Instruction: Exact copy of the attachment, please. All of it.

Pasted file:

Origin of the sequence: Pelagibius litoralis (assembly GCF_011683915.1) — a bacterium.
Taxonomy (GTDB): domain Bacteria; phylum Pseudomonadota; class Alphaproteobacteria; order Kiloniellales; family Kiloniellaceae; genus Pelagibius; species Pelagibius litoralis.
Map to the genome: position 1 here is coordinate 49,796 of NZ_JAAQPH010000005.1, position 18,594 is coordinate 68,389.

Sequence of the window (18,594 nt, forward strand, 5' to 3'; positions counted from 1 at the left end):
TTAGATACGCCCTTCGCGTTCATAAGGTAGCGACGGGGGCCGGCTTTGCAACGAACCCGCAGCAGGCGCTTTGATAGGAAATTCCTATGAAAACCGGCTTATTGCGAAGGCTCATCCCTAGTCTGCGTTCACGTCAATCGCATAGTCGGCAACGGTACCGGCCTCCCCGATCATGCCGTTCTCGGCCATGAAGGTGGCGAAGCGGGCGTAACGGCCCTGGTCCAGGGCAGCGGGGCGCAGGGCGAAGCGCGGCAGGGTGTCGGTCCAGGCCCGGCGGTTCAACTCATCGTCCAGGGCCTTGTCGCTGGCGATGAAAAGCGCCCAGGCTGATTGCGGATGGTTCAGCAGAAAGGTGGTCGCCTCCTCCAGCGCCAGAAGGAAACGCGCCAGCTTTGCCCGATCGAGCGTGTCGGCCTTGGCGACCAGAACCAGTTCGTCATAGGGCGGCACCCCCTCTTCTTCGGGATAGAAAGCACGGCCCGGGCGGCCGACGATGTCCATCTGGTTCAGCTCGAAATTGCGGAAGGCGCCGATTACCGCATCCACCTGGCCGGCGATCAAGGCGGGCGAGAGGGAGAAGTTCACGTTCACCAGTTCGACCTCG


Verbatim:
Origin of the sequence: Pelagibius litoralis (assembly GCF_011683915.1) — a bacterium.
Taxonomy (GTDB): domain Bacteria; phylum Pseudomonadota; class Alphaproteobacteria; order Kiloniellales; family Kiloniellaceae; genus Pelagibius; species Pelagibius litoralis.
Map to the genome: position 1 here is coordinate 49,796 of NZ_JAAQPH010000005.1, position 18,594 is coordinate 68,389.

Sequence of the window (18,594 nt, forward strand, 5' to 3'; positions counted from 1 at the left end):
TTAGATACGCCCTTCGCGTTCATAAGGTAGCGACGGGGGCCGGCTTTGCAACGAACCCGCAGCAGGCGCTTTGATAGGAAATTCCTATGAAAACCGGCTTATTGCGAAGGCTCATCCCTAGTCTGCGTTCACGTCAATCGCATAGTCGGCAACGGTACCGGCCTCCCCGATCATGCCGTTCTCGGCCATGAAGGTGGCGAAGCGGGCGTAACGGCCCTGGTCCAGGGCAGCGGGGCGCAGGGCGAAGCGCGGCAGGGTGTCGGTCCAGGCCCGGCGGTTCAACTCATCGTCCAGGGCCTTGTCGCTGGCGATGAAAAGCGCCCAGGCTGATTGCGGATGGTTCAGCAGAAAGGTGGTCGCCTCCTCCAGCGCCAGAAGGAAACGCGCCAGCTTTGCCCGATCGAGCGTGTCGGCCTTGGCGACCAGAACCAGTTCGTCATAGGGCGGCACCCCCTCTTCTTCGGGATAGAAAGCACGGCCCGGGCGGCCGACGATGTCCATCTGGTTCAGCTCGAAATTGCGGAAGGCGCCGATTACCGCATCCACCTGGCCGGCGATCAAGGCGGGCGAGAGGGAGAAGTTCACGTTCACCAGTTCGACCTCG